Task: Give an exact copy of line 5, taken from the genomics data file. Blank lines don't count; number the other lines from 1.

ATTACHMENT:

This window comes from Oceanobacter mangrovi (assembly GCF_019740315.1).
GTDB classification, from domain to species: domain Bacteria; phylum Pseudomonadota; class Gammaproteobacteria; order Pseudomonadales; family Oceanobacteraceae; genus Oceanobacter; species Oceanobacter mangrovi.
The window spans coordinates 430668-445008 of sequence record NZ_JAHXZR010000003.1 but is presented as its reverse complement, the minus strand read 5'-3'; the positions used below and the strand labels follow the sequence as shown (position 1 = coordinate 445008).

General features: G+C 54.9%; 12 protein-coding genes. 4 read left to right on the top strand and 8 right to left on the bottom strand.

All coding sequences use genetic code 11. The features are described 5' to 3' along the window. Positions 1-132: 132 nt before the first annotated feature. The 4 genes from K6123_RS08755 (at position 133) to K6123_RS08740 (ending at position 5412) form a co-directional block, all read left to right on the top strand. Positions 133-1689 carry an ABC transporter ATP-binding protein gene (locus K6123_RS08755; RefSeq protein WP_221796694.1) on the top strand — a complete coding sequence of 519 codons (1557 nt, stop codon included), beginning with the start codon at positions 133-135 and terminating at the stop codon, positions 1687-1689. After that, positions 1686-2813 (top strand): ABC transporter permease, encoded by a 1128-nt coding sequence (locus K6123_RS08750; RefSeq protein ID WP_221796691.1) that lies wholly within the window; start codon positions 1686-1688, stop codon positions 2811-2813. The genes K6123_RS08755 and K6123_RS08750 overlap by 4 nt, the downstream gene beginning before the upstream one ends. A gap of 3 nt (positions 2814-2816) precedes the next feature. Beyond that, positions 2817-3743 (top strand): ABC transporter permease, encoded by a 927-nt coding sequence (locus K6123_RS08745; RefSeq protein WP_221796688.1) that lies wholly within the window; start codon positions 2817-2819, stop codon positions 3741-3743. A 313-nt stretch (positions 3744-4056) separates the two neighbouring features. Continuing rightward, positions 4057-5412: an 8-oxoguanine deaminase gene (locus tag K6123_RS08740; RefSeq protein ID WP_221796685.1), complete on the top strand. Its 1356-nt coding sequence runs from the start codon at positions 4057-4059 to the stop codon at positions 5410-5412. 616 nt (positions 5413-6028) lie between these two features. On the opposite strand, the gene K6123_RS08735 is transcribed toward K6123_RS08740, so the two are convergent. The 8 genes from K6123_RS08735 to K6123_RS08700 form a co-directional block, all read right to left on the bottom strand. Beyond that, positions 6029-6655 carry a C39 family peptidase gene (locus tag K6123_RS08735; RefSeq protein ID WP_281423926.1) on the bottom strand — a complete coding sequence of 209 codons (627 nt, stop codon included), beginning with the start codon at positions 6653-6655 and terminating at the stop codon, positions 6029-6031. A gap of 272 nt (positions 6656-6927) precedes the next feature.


All coding sequences use genetic code 11. The features are described 5' to 3' along the window. Positions 1-132: 132 nt before the first annotated feature. The 4 genes from K6123_RS08755 (at position 133) to K6123_RS08740 (ending at position 5412) form a co-directional block, all read left to right on the top strand. Positions 133-1689 carry an ABC transporter ATP-binding protein gene (locus K6123_RS08755; RefSeq protein WP_221796694.1) on the top strand — a complete coding sequence of 519 codons (1557 nt, stop codon included), beginning with the start codon at positions 133-135 and terminating at the stop codon, positions 1687-1689. After that, positions 1686-2813 (top strand): ABC transporter permease, encoded by a 1128-nt coding sequence (locus K6123_RS08750; RefSeq protein ID WP_221796691.1) that lies wholly within the window; start codon positions 1686-1688, stop codon positions 2811-2813. The genes K6123_RS08755 and K6123_RS08750 overlap by 4 nt, the downstream gene beginning before the upstream one ends. A gap of 3 nt (positions 2814-2816) precedes the next feature. Beyond that, positions 2817-3743 (top strand): ABC transporter permease, encoded by a 927-nt coding sequence (locus K6123_RS08745; RefSeq protein WP_221796688.1) that lies wholly within the window; start codon positions 2817-2819, stop codon positions 3741-3743. A 313-nt stretch (positions 3744-4056) separates the two neighbouring features. Continuing rightward, positions 4057-5412: an 8-oxoguanine deaminase gene (locus tag K6123_RS08740; RefSeq protein ID WP_221796685.1), complete on the top strand. Its 1356-nt coding sequence runs from the start codon at positions 4057-4059 to the stop codon at positions 5410-5412. 616 nt (positions 5413-6028) lie between these two features. On the opposite strand, the gene K6123_RS08735 is transcribed toward K6123_RS08740, so the two are convergent. The 8 genes from K6123_RS08735 to K6123_RS08700 form a co-directional block, all read right to left on the bottom strand. Beyond that, positions 6029-6655 carry a C39 family peptidase gene (locus tag K6123_RS08735; RefSeq protein ID WP_281423926.1) on the bottom strand — a complete coding sequence of 209 codons (627 nt, stop codon included), beginning with the start codon at positions 6653-6655 and terminating at the stop codon, positions 6029-6031. A gap of 272 nt (positions 6656-6927) precedes the next feature.